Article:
EDITOR’S NOTE — Open enrollment as WAhealthplanfinder.com ended on Saturday, BUT… you can still sign up during a Special Enrollment Period if you experienced barriers to finalizing your plan. But you have to take action by this Thursday, Dec. 20. After Dec. 20, you may qualify for a special enrollment period if you or anyone in your household had certain life changes — got married, just moved to the state, etc. — in the past 60 days. Get more info!

 


THAT WASHINGTON

 

► From NPR — Almost 15,000 migrant children now held at nearly full shelters — The national network of more than 100 shelters are 92 percent full, forcing the government to consider a range of options, possibly including releasing children more quickly to sponsors in the United States or expanding the already crowded shelter network.

► From The Hill — GOP leader faces Trump test in latest shutdown crisis — Senate Majority Mitch McConnell has made it clear that he wants to avoid a government shutdown, for which Republicans would get most of the blame. But he’s letting Trump, who has threatened to veto a spending bill that fails to fund his wall, take the lead.

► In today’s NY Times — A shutdown looms. Can the GOP get lawmakers to show up to vote? — Just days before a deadline to avert a partial government shutdown, Trump, Democratic leaders and the Republican-controlled Congress are at a stalemate over the president’s treasured border wall. But House Republican leaders are also confronting a more mundane and awkward problem: Their vanquished and retiring members are sick and tired of Washington and don’t want to show up anymore to vote.

► In today’s Washington Post — China temporarily suspends increased tariffs on U.S. vehicles and auto parts — China took a step toward extending its truce with the Trump administration Friday, announcing that it would temporarily suspend punitive tariffs imposed on American-made cars and auto parts as the U.S.-Chinese trade war ramped up. But the gesture was somewhat hollow, analysts said, as the tariffs will simply return to their July level.

 


NATIONAL

 

► From MarketWatch — More than half of Americans say they didn’t get a pay raise this year — Although the economy saw new peaks in 2018, not all Americans report reaping the benefits. More than 60% of Americans said they didn’t get a pay raise at their current job or get a better-paying job in the last 12 months, according to a new survey.

EDITOR’S NOTE — Didn’t get a raise? Get a union! Get more information about how you can join together with co-workers and negotiate a fair return for your hard work. Or go ahead and contact a union organizer today!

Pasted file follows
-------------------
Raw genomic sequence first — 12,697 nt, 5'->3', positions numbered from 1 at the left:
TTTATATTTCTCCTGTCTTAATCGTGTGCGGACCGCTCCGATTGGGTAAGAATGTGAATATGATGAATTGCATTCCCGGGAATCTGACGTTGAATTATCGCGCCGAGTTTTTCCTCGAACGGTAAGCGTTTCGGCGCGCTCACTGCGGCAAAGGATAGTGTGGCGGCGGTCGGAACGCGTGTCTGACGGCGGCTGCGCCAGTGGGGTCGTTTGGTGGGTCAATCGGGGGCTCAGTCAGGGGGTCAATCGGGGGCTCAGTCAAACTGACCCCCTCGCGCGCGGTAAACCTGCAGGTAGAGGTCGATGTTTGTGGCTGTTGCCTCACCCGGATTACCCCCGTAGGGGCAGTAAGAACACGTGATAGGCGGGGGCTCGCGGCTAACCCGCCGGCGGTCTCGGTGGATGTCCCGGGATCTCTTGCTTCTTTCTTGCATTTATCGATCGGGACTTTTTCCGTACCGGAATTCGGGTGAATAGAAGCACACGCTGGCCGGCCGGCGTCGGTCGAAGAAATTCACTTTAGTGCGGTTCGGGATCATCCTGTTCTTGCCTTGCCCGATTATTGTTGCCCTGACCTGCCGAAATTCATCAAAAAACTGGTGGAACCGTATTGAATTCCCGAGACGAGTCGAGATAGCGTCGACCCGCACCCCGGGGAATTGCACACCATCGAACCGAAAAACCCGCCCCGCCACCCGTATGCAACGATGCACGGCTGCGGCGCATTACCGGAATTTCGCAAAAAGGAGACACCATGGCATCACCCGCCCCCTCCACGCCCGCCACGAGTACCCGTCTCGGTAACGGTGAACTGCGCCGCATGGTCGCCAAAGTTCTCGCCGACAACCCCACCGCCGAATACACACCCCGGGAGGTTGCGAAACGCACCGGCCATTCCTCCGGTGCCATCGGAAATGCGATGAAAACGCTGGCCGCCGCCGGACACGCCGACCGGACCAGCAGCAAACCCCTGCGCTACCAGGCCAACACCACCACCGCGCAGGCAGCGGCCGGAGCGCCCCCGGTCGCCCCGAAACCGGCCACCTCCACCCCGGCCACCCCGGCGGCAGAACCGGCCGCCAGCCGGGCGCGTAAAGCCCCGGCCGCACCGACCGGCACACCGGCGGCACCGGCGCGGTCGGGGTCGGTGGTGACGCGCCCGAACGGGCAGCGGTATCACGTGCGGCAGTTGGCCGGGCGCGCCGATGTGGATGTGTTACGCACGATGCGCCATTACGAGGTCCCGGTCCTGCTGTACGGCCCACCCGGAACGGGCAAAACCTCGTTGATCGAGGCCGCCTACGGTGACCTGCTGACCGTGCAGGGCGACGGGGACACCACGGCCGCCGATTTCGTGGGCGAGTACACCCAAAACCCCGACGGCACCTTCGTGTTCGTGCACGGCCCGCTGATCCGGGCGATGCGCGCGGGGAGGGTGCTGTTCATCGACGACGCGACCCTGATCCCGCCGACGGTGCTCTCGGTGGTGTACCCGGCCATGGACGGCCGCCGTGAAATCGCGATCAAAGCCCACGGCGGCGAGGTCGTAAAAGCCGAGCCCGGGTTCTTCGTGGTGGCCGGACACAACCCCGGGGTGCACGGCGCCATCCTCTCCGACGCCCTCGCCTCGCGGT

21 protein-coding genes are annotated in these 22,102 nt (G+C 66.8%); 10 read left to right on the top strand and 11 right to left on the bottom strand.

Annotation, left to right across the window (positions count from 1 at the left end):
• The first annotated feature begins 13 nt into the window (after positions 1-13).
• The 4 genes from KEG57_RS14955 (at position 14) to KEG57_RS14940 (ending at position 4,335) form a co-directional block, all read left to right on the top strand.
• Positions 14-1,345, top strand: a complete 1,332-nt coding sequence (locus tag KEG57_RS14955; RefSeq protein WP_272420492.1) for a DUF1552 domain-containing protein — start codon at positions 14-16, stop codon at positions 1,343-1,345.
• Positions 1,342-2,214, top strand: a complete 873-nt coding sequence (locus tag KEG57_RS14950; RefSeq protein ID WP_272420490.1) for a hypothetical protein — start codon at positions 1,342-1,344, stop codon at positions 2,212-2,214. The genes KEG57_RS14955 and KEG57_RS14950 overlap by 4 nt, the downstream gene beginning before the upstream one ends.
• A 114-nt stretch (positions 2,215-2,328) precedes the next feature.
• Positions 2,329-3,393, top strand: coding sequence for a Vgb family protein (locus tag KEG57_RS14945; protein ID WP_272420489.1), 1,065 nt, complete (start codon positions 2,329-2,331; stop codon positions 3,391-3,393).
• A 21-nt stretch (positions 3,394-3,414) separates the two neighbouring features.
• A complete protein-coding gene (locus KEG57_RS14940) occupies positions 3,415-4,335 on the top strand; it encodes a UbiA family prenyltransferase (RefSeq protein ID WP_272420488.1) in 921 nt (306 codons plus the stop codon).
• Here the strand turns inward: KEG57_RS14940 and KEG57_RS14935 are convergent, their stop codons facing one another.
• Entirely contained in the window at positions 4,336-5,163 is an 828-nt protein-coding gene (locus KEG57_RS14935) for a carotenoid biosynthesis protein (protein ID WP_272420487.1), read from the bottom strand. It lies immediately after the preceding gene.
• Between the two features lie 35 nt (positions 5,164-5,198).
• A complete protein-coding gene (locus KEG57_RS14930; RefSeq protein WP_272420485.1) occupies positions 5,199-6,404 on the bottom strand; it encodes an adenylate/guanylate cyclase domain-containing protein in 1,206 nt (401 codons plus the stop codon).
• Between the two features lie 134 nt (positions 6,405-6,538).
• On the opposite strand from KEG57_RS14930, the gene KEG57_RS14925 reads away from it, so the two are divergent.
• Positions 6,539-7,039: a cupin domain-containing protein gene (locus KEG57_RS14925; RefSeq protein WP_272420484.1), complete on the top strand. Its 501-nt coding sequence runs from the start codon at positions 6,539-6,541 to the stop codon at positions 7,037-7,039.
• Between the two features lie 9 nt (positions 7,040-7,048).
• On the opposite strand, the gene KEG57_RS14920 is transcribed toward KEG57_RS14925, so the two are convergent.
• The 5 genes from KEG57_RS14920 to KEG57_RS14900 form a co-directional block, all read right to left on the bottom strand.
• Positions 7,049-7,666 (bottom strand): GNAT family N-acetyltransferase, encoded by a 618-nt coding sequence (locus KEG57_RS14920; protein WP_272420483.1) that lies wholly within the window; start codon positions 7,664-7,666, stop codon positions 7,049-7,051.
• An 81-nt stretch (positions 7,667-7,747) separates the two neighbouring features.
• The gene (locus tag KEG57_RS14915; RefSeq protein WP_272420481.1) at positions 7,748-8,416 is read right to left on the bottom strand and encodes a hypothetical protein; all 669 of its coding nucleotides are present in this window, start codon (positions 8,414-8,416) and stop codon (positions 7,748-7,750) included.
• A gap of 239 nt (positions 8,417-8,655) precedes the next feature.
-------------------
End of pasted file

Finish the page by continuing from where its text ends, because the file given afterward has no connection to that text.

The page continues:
► In the Detroit News — Snyder signs laws weakening minimum wage, paid sick leave initiatives — Michigan Gov. Rick Snyder on Friday signed controversial bills to weaken minimum wage and paid sick leave initiatives that had been headed toward the Nov. 6 ballot before the Republican-led Legislature intervened. Democratic minorities in the state House and Senate were unable to stop the GOP maneuver, which has no direct precedent and is likely to spur lawsuits.

► From Fast Company — Did a slave make your sneakers? The answer is: probably — According to a new report, one of the largest sectors that relies on forced labor is the $3 trillion apparel and footwear industry. An estimated 60 million to 75 million people are employed in this global sector. And while most of us realize that these workers are paid very little, the reality is that some are not paid at all.

 


TODAY’S MUST-READ

 

► From Gizmodo — Hundreds march on Amazon Fulfillment Center warehouse in Minnesota — On Friday evening, this placid town of 40,000 on the outskirts of Minnesota’s Twin Cities became the epicenter of the fight for humane working conditions at one of the world’s most valuable companies. Friday’s protest was intended to pressure Amazon to not only improve working conditions and allow for proper religious expression, but to create a fund that addresses racial disparities in the community and set up an independent review body for HR complaints.

EDITOR’S NOTE — It’s a shipping warehouse, not a “Fulfillment Center.” Amazon likes to call it that, among other reasons, to try to get out of paying warehouse industry wages in Europe, where pay is negotiated by industry.

 


The Stand posts links to Washington state and national news of interest every weekday morning by 10 a.m.